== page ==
Mom says young daughter was left alone at bus stop - CBS 5 - KPHO

Mom says young daughter was left alone at bus stop

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Tracy Sutcliffe Tracy Sutcliffe
MIDDLETOWN, CT (WFSB) -

A Middletown mother said her 5-year-old girl was dropped off at the wrong bus stop several times.

Her allegations come after Eyewitness News previously discussed how the Middletown Public Schools will be considering a plan to overhaul its dismissal policy.

Tracy Sutcliffe contacted Eyewitness News after its story Thursday night about possible changes to the busing policy here.

"It is the worst feeling in the world not to know where your 5-year-old is," Sutcliffe said.

Sutcliffe said when her kindergarten daughter left Lawrence Elementary School, she shouldn't have been left alone at the bus stop on Westlake Drive two weeks ago.

"The bus and I passed on Westlake and I proceeded to u-turn, and found her on the sidewalk standing alone," Sutcliffe said.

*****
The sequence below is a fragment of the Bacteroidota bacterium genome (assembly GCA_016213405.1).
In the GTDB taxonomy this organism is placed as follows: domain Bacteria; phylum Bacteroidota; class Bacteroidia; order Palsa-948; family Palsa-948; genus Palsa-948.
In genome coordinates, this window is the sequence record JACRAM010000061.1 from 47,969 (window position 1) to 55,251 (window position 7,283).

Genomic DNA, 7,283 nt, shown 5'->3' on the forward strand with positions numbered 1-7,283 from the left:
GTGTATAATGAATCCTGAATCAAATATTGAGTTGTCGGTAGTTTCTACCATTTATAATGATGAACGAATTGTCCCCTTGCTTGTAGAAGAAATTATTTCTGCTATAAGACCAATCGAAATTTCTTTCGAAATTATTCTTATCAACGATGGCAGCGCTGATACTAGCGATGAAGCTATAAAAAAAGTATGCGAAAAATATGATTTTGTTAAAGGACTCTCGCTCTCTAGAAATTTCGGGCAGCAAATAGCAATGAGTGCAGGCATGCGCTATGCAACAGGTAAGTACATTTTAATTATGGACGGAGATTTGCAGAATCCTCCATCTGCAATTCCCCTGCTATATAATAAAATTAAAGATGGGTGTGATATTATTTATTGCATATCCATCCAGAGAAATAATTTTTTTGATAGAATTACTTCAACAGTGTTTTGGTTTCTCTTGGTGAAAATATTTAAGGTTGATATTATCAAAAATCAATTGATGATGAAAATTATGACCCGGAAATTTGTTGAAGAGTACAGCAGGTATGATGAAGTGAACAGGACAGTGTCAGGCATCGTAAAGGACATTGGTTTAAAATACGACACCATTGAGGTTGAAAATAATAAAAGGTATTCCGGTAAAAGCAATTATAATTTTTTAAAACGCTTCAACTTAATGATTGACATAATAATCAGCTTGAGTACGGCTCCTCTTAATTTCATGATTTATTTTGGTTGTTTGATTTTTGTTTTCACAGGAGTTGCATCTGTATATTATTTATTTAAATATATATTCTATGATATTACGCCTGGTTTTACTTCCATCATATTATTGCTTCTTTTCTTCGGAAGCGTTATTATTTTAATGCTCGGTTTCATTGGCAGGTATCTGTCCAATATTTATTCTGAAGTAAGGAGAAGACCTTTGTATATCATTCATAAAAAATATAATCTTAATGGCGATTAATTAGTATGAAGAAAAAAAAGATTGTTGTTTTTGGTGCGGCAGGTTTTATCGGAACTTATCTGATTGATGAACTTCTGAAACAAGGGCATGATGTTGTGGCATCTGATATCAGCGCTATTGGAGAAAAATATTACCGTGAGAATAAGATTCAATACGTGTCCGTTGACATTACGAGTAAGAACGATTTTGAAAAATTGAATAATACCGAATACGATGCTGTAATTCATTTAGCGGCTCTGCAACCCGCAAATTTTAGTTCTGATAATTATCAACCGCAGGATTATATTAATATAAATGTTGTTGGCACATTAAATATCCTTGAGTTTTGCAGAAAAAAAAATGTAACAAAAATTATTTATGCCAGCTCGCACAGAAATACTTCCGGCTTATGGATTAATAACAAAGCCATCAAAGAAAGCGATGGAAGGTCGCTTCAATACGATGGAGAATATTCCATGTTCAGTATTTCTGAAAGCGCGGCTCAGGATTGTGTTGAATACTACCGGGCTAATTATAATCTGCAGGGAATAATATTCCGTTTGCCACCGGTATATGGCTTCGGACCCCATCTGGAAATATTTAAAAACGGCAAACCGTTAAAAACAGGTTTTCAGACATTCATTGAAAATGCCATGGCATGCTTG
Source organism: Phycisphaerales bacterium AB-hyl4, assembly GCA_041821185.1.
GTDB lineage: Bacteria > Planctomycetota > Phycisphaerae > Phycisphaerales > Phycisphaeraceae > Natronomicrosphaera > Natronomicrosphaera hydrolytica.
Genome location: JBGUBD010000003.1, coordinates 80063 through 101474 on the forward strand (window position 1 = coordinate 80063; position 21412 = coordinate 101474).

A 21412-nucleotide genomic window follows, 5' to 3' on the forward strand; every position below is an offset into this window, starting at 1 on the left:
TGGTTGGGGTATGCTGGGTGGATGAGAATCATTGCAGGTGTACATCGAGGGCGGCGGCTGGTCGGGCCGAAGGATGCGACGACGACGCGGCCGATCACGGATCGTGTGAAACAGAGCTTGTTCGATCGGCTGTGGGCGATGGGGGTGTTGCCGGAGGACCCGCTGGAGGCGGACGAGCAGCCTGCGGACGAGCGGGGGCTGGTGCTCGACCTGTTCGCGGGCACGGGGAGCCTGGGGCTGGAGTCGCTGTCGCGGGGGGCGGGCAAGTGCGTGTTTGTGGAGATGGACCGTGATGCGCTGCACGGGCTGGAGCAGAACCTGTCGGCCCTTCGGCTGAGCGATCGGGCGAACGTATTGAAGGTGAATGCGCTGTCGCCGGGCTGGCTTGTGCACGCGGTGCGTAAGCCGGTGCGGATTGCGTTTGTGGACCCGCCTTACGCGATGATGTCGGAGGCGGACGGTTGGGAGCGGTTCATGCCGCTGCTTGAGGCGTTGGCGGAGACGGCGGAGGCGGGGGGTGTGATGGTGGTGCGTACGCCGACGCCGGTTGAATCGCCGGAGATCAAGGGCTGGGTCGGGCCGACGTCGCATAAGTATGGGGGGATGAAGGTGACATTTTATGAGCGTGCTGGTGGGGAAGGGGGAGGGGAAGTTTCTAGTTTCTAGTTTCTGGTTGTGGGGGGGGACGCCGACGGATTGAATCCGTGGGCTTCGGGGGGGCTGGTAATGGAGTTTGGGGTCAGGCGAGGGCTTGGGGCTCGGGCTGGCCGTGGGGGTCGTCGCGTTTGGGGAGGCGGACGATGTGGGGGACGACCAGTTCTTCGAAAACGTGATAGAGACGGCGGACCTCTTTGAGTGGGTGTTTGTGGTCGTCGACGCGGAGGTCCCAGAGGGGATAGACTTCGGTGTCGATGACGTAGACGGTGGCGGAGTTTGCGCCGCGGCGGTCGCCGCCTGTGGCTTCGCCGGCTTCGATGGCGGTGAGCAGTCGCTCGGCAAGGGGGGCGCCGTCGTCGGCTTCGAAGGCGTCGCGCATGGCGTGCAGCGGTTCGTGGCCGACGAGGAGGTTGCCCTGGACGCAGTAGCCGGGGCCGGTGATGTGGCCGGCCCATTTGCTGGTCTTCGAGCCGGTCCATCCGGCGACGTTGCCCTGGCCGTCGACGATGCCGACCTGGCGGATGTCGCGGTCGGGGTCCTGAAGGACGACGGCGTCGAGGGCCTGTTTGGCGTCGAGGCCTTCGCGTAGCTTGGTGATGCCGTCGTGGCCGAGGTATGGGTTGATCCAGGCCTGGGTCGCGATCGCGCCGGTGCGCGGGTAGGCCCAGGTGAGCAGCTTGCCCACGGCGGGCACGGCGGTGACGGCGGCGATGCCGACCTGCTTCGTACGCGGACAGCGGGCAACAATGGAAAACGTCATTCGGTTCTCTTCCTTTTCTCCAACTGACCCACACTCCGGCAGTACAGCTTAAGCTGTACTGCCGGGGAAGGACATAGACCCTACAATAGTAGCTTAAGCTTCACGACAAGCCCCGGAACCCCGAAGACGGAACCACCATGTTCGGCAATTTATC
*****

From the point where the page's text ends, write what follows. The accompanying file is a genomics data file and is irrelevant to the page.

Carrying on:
The district said that's not exactly what happened.

School officials said Sutcliffe's daughter told that the man at the bus stop was her dad. But Sutcliffe said that wasn't the child's father and was a stranger.

Sutcliffe said in another instance, her daughter was dropped off at the incorrect bus stop and left alone.

"Fortunately my 5-year-old is smart enough to walk to the babysitter's house," Sutcliffe said.

District officials said in that case Sutcliffe changed the bus stop's location with the driver and there was confusion about where the child should be dropped off.

"I've been fortunate that my daughter has been safe when she's been dropped off," Sutcliffe said.

The district was already reviewing its dismissal policy. Part of that review included looking at which students should be required to be picked up at the bus stop by a guardian. After she complained to the district, Sutcliffe said they require her to follow several steps.

"My daughter is the only one who has to have a password," Sutcliffe said. "My daughter is the only one who has to have someone come up physically so that the bus driver can recognize their face."

Whether the district will eventually require all students to follow a similar procedure is unclear. But Sutcliffe said she hopes her situation will inspire change.

"It's not only about my daughter. It's about all the children who are riding that bus," Sutcliffe said.

The superintendent told Eyewitness News she plans to bring up the bus proposal on April 22 during the policy committee meeting.

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